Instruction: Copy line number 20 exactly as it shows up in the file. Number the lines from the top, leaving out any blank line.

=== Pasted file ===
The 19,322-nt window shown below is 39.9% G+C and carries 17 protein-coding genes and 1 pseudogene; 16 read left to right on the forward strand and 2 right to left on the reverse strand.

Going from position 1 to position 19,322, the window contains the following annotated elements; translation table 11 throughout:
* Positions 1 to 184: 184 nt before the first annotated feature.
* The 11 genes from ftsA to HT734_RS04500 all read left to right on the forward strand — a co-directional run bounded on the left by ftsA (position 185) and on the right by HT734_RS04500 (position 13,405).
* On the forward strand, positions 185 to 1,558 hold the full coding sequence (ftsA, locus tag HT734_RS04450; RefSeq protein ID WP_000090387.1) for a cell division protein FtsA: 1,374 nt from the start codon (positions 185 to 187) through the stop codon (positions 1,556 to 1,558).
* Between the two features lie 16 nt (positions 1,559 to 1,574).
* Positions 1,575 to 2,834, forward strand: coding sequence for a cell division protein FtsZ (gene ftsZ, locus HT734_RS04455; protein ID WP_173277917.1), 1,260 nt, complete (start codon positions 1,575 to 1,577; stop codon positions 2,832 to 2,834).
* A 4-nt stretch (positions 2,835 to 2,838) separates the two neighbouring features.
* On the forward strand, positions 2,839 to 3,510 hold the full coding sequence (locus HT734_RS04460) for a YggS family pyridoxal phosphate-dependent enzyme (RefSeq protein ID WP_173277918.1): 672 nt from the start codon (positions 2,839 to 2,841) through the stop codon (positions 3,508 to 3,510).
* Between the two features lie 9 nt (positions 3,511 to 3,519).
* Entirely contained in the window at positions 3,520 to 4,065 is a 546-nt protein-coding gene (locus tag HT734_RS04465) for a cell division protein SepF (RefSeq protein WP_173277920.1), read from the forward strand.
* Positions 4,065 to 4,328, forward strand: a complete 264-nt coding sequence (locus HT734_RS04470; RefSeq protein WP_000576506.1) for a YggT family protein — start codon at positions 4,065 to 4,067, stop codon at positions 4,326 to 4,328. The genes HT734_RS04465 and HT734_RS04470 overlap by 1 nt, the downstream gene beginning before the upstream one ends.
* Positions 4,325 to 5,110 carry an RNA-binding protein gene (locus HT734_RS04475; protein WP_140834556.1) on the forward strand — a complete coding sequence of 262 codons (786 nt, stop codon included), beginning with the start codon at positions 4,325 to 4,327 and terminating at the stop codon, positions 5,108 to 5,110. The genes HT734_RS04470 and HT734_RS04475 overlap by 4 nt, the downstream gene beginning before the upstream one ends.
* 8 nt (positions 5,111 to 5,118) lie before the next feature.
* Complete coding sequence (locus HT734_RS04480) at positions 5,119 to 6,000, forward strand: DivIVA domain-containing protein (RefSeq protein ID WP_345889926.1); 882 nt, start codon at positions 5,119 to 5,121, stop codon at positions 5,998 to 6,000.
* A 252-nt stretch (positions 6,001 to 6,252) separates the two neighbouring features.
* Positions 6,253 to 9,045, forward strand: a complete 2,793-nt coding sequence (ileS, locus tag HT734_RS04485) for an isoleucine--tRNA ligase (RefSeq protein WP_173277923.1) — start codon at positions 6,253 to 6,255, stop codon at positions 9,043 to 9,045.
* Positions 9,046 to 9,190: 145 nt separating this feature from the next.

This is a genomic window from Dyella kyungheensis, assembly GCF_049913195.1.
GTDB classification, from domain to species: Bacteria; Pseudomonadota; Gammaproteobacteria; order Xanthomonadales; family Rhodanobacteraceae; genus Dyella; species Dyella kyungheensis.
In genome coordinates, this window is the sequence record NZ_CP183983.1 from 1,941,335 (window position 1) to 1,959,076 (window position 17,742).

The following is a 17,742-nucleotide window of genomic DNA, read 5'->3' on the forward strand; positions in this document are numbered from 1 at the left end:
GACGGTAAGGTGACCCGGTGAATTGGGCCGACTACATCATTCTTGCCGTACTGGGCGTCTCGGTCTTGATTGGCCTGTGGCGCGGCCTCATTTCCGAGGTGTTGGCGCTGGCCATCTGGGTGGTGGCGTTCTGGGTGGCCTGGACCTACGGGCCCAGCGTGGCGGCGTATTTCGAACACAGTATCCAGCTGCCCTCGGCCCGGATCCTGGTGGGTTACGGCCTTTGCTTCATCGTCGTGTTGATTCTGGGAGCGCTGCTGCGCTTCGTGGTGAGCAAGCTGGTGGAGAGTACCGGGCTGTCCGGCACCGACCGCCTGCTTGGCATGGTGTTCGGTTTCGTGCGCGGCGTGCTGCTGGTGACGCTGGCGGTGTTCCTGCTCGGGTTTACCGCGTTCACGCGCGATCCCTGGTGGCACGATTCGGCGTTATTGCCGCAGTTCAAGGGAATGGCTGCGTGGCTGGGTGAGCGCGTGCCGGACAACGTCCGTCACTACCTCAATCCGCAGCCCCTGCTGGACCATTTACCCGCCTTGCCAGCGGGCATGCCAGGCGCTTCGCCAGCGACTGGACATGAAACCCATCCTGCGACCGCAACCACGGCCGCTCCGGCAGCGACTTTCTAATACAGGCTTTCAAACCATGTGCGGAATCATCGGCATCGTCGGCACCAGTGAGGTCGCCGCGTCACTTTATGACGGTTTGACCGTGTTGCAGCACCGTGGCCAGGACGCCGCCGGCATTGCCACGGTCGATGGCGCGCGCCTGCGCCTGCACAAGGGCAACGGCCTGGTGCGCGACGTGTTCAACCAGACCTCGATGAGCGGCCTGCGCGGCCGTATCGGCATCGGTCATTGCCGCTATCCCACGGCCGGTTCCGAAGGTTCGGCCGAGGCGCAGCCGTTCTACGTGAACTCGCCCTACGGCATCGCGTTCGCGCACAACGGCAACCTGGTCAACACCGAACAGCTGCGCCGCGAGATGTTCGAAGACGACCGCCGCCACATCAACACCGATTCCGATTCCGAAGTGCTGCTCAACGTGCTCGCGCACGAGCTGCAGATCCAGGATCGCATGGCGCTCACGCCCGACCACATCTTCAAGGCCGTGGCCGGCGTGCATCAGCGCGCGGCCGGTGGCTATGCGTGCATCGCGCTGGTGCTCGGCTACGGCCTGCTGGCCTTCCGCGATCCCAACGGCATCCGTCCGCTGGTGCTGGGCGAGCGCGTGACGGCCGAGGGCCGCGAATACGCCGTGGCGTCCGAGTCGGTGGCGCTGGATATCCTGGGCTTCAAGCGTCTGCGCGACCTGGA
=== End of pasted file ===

GTDB classification, from domain to species: Bacteria; Pseudomonadota; Gammaproteobacteria; order Xanthomonadales; family Rhodanobacteraceae; genus Dyella; species Dyella kyungheensis.